Intellectual capital disclosure: evidence from UK accounting firms

Angus Duff (Department of Accounting, School of Business and Enterprise, University of the West of Scotland, Paisley, UK)

Journal of Intellectual Capital

ISSN: 1469-1930

Publication date: 9 July 2018

Abstract

Purpose

The purpose of this paper is to examine the extent and quality of voluntary intellectual capital disclosures (ICD) by professional accounting firms (PAFs) in the UK.

Design/methodology/approach

The research method adopted for this study is content analysis considering the ICD in firms’ annual reports, corporate social responsibility reports, websites and recruitment materials. The sample for this research is based on 20 PAFs ranked by fee income. The paper employs institutional theory as its theoretical lens.

Findings

The findings of this paper show that ICDs vary across different forms of reports. The most frequently reported disclosure category is human capital, while the least reported category is internal capital. Monetary disclosures are most likely to relate to internal capital, while pictorial disclosures are most likely to relate to human capital.

Research limitations/implications

The sample size of the study is relatively small reflecting the extreme market concentration of accounting services in the UK and internationally. Future research can conduct a longitudinal study to capture the trend of reporting practices and consider narrative and discursive approaches to ICD.

Originality/value

No previous studies of intellectual capital (IC) disclosure have considered ICDs in professional service firms that are in themselves rich sources of human capital. Furthermore, the investigation uses a wide range of communications and assesses monetary, non-monetary, narrative and pictorial disclosures. This research extends both the IC disclosure and PAFs’ literatures.

Keywords

Citation

Duff, A. (2018), "Intellectual capital disclosure: evidence from UK accounting firms", Journal of Intellectual Capital, Vol. 19 No. 4, pp. 768-786. https://doi.org/10.1108/JIC-06-2017-0079

Download as .RIS

Publisher

:

Emerald Publishing Limited

Copyright © 2018, Emerald Publishing Limited


1. Introduction

This paper aims to contribute to the empirical understanding of intellectual capital disclosure (ICD) within professional accounting firms (PAFs) in the UK and quantify their empirical relationship. This is achieved by investigating the ICD practices of the largest 20 professional service firms (firms) providing accounting-related services in the UK. Significant recognition has been given to the role intellectual capital (IC) plays in determining organisational strategy and value creation. Businesses today are increasingly dependent on knowledge-based resources, rather than on the traditional production of wealth using industrial, tangible assets (Ricceri, 2008). Toms (2002, p. 258) suggests that “intangible asset creation occurs through enhanced reputation and disclosure influences the external perception of reputation”.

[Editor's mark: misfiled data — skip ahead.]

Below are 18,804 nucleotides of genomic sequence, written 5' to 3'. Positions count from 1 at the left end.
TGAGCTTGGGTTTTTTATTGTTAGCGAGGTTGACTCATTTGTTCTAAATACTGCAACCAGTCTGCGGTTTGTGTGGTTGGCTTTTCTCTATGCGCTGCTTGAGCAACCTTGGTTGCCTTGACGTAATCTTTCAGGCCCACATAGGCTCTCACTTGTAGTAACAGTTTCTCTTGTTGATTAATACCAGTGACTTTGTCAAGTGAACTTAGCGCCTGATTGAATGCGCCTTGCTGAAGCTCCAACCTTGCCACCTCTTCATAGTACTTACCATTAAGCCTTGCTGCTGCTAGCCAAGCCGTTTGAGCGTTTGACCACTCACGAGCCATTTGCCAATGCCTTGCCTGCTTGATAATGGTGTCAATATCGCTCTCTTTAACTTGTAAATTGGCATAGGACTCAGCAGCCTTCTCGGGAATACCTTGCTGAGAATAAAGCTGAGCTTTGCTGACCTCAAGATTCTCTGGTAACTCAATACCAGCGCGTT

PAFs are chosen for the purposes of this investigation for three reasons. First, it is the knowledge-intensive nature of advisory work that requires the production of intellectual resources. Consequently, PAFs are expected to be rich sites of IC. Second, firms also fulfil a significant public interest mission (Dellaportas and Davenport, 2008; Lee, 1995; Mitchell et al., 1994), in their provision of independent audit and assurance services, which is a core service line for the accounting industry. The public interest role is performed by undertaking an audit and assurance exercise funded by the client, but for the benefit of investors, employees, regulators and other interested third parties. Consequently, the auditor acts as a legitimacy agent and, by virtue of their reputation in the market, as a competent and independent third party convey legitimacy to their client. PAFs aim to enhance their reputation, allowing the production of quasi-rents that enable them to charge a premium for their services relative to lower quality suppliers (Arruňada, 1999; Duff, 2009). These quasi-rents allow the maximisation of IC and partner equity. Third, the accounting industry trains large numbers of graduates each year, adding to the industry’s human capital. This investment in training is considerable, as is its impact on the UK economy.